WASHINGTON (Sept. 25, 2018)—According to a recent study by the Center for Automotive Research (CAR) – commissioned by NADA – American consumers would see dramatic increases in vehicle prices, and the auto industry and broader economy would suffer significant harm from new auto tariffs, including a possible 25% tariff on all imported vehicles and auto parts.
The Center for Automotive Research found that under a 25% tariff on all imports and parts, “consumers would see the price of the typical vehicle sold in the United States rise by $4,400. Prices of U.S.‐assembled vehicles rise due to an increase in the cost of imported vehicle parts, adding $2,270 to the price. For the typical imported vehicle, these tariffs raise consumer prices by $6,875 per vehicle.”
The CAR study, “Consumer Impact of Potential U.S. Section 232 Tariffs and Quotas on Imported Automobiles & Automotive Parts,” also found that a 25% tariff would result in:
- A 2-million-unit reduction in the total number of new vehicles sold.
- Total U.S. employment losses of nearly 714,700, and GDP losses of $59.2 billion.
- A loss of 117,500 of the 1.1 million U.S. new-car dealership jobs, with the average franchised dealership losing 7 jobs.
- An increase in used car prices due to heightened demand and constricted supply.
- Increases in the cost of vehicle maintenance and repair due to higher automotive parts prices, “so even holding on to an existing vehicle will become more expensive.”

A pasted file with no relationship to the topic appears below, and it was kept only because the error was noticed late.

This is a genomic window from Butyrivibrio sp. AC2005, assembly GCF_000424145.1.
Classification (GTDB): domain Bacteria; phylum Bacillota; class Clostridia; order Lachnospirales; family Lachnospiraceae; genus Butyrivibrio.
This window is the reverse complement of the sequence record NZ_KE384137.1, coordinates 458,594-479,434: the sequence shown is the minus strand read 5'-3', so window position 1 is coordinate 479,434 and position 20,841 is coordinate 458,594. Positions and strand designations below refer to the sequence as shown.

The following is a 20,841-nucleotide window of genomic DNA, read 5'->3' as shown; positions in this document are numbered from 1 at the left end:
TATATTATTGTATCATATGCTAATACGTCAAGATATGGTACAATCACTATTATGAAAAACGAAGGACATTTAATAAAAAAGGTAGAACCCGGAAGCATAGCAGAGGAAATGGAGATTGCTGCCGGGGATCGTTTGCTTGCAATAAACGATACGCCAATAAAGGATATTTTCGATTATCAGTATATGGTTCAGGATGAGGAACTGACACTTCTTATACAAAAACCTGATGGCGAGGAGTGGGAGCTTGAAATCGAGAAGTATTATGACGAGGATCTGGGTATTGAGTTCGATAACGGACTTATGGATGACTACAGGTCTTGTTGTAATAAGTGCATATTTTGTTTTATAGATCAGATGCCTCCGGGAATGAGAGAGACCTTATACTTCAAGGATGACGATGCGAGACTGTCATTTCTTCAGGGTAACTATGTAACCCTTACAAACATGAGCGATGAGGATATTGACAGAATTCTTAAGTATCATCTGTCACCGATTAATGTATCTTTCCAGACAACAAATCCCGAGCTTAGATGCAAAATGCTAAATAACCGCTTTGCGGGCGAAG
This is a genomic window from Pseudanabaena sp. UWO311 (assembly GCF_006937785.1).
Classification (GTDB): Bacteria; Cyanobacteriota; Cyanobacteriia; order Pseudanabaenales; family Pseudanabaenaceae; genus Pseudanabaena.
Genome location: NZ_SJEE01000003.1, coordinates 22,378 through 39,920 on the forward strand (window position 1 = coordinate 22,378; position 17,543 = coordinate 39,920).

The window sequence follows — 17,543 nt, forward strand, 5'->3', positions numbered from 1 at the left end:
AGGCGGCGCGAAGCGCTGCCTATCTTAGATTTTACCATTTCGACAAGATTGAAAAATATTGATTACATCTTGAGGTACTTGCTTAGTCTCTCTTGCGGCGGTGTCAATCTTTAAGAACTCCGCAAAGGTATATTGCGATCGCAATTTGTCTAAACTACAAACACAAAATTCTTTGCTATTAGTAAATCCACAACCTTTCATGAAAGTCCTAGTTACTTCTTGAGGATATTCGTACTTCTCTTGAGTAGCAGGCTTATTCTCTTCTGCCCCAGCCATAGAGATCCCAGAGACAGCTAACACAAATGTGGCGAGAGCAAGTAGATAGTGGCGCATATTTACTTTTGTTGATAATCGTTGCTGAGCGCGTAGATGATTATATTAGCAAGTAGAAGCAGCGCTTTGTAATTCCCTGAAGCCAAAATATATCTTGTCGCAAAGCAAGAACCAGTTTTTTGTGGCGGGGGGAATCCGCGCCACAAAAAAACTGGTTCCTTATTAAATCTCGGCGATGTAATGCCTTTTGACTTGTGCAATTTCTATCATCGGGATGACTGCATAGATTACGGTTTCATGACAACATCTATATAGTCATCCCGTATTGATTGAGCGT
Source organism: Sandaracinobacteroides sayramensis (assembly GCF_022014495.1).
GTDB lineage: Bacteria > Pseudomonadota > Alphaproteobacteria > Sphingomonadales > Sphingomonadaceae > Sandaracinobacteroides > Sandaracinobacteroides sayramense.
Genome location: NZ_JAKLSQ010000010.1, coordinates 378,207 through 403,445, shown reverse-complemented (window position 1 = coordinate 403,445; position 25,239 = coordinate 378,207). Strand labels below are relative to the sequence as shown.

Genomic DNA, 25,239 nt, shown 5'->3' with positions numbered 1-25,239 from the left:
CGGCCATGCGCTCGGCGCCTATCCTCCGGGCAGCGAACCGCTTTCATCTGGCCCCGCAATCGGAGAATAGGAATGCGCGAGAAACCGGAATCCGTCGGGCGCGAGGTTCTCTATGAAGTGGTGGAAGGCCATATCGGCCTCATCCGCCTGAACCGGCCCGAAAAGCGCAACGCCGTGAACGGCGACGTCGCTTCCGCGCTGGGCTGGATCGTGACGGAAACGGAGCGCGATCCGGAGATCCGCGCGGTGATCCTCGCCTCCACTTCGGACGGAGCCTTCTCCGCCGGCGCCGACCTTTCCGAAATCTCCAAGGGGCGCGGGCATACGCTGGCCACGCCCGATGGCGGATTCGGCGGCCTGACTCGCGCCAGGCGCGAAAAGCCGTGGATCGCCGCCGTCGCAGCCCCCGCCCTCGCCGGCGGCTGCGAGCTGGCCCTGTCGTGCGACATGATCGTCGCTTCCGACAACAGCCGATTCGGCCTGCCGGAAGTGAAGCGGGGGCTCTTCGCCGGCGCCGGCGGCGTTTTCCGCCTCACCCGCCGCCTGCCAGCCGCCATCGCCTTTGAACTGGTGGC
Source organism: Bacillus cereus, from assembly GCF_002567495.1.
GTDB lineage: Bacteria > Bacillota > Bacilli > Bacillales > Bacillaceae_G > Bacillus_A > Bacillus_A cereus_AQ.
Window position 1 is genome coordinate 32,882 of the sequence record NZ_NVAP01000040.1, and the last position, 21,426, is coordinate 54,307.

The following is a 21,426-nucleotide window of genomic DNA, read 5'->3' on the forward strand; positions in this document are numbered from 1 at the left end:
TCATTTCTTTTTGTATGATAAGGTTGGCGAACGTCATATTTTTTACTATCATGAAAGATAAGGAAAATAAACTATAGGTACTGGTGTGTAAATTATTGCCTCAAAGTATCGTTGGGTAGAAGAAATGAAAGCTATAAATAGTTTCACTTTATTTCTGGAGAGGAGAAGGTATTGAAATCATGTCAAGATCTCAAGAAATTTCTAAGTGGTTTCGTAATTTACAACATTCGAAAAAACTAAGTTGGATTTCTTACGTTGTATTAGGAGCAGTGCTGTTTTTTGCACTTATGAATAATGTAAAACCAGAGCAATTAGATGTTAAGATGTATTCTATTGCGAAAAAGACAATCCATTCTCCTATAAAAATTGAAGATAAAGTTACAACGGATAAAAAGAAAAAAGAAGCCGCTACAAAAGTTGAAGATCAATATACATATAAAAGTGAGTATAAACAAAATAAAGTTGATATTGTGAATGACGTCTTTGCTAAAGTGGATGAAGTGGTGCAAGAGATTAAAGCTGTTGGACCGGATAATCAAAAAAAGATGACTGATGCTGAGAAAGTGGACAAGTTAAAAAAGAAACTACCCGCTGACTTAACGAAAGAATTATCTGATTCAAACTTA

“Tariffs and quotas on automobiles and automotive parts will not strengthen the U.S. economy or make U.S. automakers and suppliers more competitive in the global market,” CAR CEO and President Carla Bailo said when the report was released. “Prices will rise for U.S. customers – even if they buy a U.S.-build vehicle – due to the share of imported parts content used in U.S. production.”
NADA President and CEO Peter Welch has asked the Trump Administration to “fully and carefully consider” these economic consequences before imposing new and broad tariffs on automobiles and auto parts.
“The average price a new car already hovers around $35,000,” Welch said. “According to Edmunds, in the past year interest rates on new car loans have risen 86 basis points and now average 5.82% – with more increases on the horizon. The average monthly car payment for a new vehicle now stands at $533 per month with an average loan term of 69 months. Our customers are already strapped to make those payments. A $4,400 tariff on top of that would increase new car payments to $611 per month (a $78 per month increase) – and put the purchase of a new car out of the reach of many Americans.”
“New tariffs or quotas would also reduce competition and consumer choice; increase the cost of used vehicles; and raise the cost of getting vehicles serviced and repaired,” he added. “As a nation, we can and should work together to address genuine trade concerns, without hurting American consumers and small businesses.”